Another child thought that each flower petal should first be counted in the vase and then the same number of blocks could be represented in a collection next to it.
After discussing the suggestions and ending our circle time, the children flowed back into the play activities. We noticed that many new children visited the flower activity and were quite eager to see if they could calculate the petals.
Some children represented the totals with blocks and then transcribed the total as a number on the paper...
...others placed the blocks on the pictures and then drew the flower with the corresponding number of blocks...
...and some created addition sentences after putting blocks on many pictures and wanting to discover a total number of petals in all the pictures.
One child spent a long time at the centre. I observed her play; she experimented with stacking and organizing the blocks in many different ways, finally arriving at the following arrangement. When I asked her to explain her work, this is what she said:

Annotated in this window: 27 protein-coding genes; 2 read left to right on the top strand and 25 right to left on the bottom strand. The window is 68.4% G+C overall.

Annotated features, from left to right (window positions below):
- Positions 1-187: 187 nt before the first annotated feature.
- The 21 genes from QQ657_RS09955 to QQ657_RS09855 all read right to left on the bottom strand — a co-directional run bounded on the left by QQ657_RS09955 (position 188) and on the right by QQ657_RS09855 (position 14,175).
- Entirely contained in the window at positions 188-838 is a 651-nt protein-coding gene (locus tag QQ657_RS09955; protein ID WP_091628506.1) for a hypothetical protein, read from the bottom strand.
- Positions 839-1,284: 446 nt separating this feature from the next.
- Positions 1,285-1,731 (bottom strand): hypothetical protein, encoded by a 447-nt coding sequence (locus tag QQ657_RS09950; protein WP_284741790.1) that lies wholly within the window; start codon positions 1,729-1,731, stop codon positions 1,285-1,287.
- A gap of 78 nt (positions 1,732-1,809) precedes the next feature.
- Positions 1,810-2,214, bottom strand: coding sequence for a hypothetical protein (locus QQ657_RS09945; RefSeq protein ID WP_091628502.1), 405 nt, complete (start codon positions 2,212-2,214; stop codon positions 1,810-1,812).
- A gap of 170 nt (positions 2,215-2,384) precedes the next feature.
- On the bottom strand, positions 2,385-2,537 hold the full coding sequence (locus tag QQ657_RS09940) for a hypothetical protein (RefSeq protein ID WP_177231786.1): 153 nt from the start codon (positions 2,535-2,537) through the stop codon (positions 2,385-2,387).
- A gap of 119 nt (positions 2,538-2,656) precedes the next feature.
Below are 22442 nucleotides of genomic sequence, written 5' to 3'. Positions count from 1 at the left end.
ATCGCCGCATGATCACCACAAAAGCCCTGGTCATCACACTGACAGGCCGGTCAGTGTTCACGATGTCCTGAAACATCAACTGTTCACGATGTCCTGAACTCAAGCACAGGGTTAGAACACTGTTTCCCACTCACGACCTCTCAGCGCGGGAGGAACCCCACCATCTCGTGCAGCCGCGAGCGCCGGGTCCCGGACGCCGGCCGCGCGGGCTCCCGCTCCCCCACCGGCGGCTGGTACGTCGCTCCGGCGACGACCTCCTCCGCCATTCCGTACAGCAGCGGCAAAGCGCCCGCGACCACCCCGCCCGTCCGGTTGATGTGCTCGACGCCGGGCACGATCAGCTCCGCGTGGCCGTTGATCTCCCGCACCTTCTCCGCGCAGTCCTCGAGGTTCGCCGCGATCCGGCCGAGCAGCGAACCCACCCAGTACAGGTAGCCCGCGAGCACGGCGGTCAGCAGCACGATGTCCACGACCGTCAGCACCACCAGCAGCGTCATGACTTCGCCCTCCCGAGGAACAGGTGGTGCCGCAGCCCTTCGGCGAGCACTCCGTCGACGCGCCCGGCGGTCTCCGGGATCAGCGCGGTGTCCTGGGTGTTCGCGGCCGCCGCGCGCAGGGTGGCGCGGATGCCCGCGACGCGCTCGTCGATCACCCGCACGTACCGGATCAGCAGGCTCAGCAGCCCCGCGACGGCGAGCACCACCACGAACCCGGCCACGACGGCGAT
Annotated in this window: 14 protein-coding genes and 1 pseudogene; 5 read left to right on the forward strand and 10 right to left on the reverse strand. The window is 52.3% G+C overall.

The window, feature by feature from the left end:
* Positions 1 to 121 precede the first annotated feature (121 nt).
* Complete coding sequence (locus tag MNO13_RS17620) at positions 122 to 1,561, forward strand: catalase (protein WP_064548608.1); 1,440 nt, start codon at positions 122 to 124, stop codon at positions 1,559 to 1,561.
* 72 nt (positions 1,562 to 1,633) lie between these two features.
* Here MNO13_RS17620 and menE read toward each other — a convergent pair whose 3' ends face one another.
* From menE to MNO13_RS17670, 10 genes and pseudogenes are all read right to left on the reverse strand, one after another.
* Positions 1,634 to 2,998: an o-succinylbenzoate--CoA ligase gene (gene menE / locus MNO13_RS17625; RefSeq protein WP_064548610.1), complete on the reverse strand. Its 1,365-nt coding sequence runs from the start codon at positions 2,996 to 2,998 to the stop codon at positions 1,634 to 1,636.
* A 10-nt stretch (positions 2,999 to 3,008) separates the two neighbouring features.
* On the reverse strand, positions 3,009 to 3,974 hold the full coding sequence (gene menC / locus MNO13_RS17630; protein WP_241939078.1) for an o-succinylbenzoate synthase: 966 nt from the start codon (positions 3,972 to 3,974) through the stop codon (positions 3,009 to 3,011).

Fascinated by her work, I continued the conversation by reminding her of our work with the tree circumferences in our current outdoor exploration. I introduced the term 'perimeter' and helped model and explain for her that we could find the perimeter of any object including the two dimensional pictures of the flowers at the centre. This is the sort of beautiful evolution of teacher-initiated activities that emerge when children are able to manipulate materials freely and creatively in their own time and space. Educators who engage in playful experiences together with children can first observe, question, introduce and then scaffold more complex math concepts with those children who appear engaged and interested. Discovering the perimeter of the flowers certainly was not what I had anticipated doing with the initial flower invitation, but this is where I was led by this child.
She was quite eager to record her ideas and our conversation and independently shared her math thinking in a written format. Her idea to help explain to others the meaning of perimeter included drawing a picture of the flower and then writing numbers on it to represent the number of blocks used for the outline.